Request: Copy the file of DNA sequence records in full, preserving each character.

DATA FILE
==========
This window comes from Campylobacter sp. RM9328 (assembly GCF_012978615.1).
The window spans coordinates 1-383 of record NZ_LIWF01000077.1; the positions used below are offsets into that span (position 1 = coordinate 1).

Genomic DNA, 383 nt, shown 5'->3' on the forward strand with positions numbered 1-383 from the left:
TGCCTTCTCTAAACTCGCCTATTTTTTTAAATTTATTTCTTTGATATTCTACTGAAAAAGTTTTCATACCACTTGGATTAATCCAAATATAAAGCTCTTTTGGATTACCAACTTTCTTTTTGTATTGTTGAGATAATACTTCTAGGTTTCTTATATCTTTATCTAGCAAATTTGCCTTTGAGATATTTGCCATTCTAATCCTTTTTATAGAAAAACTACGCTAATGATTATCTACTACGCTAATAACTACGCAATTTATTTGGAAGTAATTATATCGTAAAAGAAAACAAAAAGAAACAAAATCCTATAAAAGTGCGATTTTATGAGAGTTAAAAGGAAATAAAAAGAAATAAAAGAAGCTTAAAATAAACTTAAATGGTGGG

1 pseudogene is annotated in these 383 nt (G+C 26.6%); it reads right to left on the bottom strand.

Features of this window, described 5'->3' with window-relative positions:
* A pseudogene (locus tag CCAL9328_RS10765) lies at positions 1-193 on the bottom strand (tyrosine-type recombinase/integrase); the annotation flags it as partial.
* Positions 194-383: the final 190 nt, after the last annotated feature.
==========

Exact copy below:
This window comes from Campylobacter sp. RM9328 (assembly GCF_012978615.1).
The window spans coordinates 1-383 of record NZ_LIWF01000077.1; the positions used below are offsets into that span (position 1 = coordinate 1).

Genomic DNA, 383 nt, shown 5'->3' on the forward strand with positions numbered 1-383 from the left:
TGCCTTCTCTAAACTCGCCTATTTTTTTAAATTTATTTCTTTGATATTCTACTGAAAAAGTTTTCATACCACTTGGATTAATCCAAATATAAAGCTCTTTTGGATTACCAACTTTCTTTTTGTATTGTTGAGATAATACTTCTAGGTTTCTTATATCTTTATCTAGCAAATTTGCCTTTGAGATATTTGCCATTCTAATCCTTTTTATAGAAAAACTACGCTAATGATTATCTACTACGCTAATAACTACGCAATTTATTTGGAAGTAATTATATCGTAAAAGAAAACAAAAAGAAACAAAATCCTATAAAAGTGCGATTTTATGAGAGTTAAAAGGAAATAAAAAGAAATAAAAGAAGCTTAAAATAAACTTAAATGGTGGG

1 pseudogene is annotated in these 383 nt (G+C 26.6%); it reads right to left on the bottom strand.

Features of this window, described 5'->3' with window-relative positions:
* A pseudogene (locus tag CCAL9328_RS10765) lies at positions 1-193 on the bottom strand (tyrosine-type recombinase/integrase); the annotation flags it as partial.
* Positions 194-383: the final 190 nt, after the last annotated feature.